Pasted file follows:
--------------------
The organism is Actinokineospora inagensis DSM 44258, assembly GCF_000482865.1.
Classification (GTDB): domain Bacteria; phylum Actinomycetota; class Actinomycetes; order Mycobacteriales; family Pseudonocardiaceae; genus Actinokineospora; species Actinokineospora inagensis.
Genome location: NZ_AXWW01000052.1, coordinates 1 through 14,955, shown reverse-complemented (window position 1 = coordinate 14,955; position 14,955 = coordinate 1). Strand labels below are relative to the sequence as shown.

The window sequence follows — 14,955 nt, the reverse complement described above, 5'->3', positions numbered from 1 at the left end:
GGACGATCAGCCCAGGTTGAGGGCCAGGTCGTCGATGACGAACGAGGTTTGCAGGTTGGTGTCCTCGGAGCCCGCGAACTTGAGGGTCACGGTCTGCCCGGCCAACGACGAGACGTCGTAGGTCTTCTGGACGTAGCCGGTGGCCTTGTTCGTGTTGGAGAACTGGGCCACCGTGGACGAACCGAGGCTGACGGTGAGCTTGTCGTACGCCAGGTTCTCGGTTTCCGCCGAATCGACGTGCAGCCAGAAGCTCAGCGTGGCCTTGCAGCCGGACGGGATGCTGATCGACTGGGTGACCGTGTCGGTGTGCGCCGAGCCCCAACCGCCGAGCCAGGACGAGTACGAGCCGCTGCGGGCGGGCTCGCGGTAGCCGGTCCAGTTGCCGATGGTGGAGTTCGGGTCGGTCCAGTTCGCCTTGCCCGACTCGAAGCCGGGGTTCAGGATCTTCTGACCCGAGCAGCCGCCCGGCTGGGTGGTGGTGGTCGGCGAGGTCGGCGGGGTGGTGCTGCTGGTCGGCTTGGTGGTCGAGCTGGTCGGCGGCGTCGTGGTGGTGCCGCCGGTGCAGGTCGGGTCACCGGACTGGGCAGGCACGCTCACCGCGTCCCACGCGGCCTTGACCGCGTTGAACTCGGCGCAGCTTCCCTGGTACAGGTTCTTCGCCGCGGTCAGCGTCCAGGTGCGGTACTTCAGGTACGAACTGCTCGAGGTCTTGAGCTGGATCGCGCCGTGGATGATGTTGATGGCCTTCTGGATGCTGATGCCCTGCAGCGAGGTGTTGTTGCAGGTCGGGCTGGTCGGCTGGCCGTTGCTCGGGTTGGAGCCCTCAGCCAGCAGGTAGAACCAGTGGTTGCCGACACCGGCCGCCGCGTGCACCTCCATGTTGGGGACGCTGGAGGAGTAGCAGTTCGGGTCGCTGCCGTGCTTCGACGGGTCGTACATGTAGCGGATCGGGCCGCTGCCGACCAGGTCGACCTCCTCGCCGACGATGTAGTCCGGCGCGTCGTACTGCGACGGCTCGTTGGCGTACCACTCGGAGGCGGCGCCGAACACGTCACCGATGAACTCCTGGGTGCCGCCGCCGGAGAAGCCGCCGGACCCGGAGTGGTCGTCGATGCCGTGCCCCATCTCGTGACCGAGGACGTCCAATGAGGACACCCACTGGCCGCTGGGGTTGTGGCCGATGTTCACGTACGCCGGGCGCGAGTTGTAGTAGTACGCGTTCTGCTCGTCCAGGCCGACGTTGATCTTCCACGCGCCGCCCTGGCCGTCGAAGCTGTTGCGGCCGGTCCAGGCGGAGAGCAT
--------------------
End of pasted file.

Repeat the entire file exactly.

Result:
The organism is Actinokineospora inagensis DSM 44258, assembly GCF_000482865.1.
Classification (GTDB): domain Bacteria; phylum Actinomycetota; class Actinomycetes; order Mycobacteriales; family Pseudonocardiaceae; genus Actinokineospora; species Actinokineospora inagensis.
Genome location: NZ_AXWW01000052.1, coordinates 1 through 14,955, shown reverse-complemented (window position 1 = coordinate 14,955; position 14,955 = coordinate 1). Strand labels below are relative to the sequence as shown.

The window sequence follows — 14,955 nt, the reverse complement described above, 5'->3', positions numbered from 1 at the left end:
GGACGATCAGCCCAGGTTGAGGGCCAGGTCGTCGATGACGAACGAGGTTTGCAGGTTGGTGTCCTCGGAGCCCGCGAACTTGAGGGTCACGGTCTGCCCGGCCAACGACGAGACGTCGTAGGTCTTCTGGACGTAGCCGGTGGCCTTGTTCGTGTTGGAGAACTGGGCCACCGTGGACGAACCGAGGCTGACGGTGAGCTTGTCGTACGCCAGGTTCTCGGTTTCCGCCGAATCGACGTGCAGCCAGAAGCTCAGCGTGGCCTTGCAGCCGGACGGGATGCTGATCGACTGGGTGACCGTGTCGGTGTGCGCCGAGCCCCAACCGCCGAGCCAGGACGAGTACGAGCCGCTGCGGGCGGGCTCGCGGTAGCCGGTCCAGTTGCCGATGGTGGAGTTCGGGTCGGTCCAGTTCGCCTTGCCCGACTCGAAGCCGGGGTTCAGGATCTTCTGACCCGAGCAGCCGCCCGGCTGGGTGGTGGTGGTCGGCGAGGTCGGCGGGGTGGTGCTGCTGGTCGGCTTGGTGGTCGAGCTGGTCGGCGGCGTCGTGGTGGTGCCGCCGGTGCAGGTCGGGTCACCGGACTGGGCAGGCACGCTCACCGCGTCCCACGCGGCCTTGACCGCGTTGAACTCGGCGCAGCTTCCCTGGTACAGGTTCTTCGCCGCGGTCAGCGTCCAGGTGCGGTACTTCAGGTACGAACTGCTCGAGGTCTTGAGCTGGATCGCGCCGTGGATGATGTTGATGGCCTTCTGGATGCTGATGCCCTGCAGCGAGGTGTTGTTGCAGGTCGGGCTGGTCGGCTGGCCGTTGCTCGGGTTGGAGCCCTCAGCCAGCAGGTAGAACCAGTGGTTGCCGACACCGGCCGCCGCGTGCACCTCCATGTTGGGGACGCTGGAGGAGTAGCAGTTCGGGTCGCTGCCGTGCTTCGACGGGTCGTACATGTAGCGGATCGGGCCGCTGCCGACCAGGTCGACCTCCTCGCCGACGATGTAGTCCGGCGCGTCGTACTGCGACGGCTCGTTGGCGTACCACTCGGAGGCGGCGCCGAACACGTCACCGATGAACTCCTGGGTGCCGCCGCCGGAGAAGCCGCCGGACCCGGAGTGGTCGTCGATGCCGTGCCCCATCTCGTGACCGAGGACGTCCAATGAGGACACCCACTGGCCGCTGGGGTTGTGGCCGATGTTCACGTACGCCGGGCGCGAGTTGTAGTAGTACGCGTTCTGCTCGTCCAGGCCGACGTTGATCTTCCACGCGCCGCCCTGGCCGTCGAAGCTGTTGCGGCCGGTCCAGGCGGAGAGCAT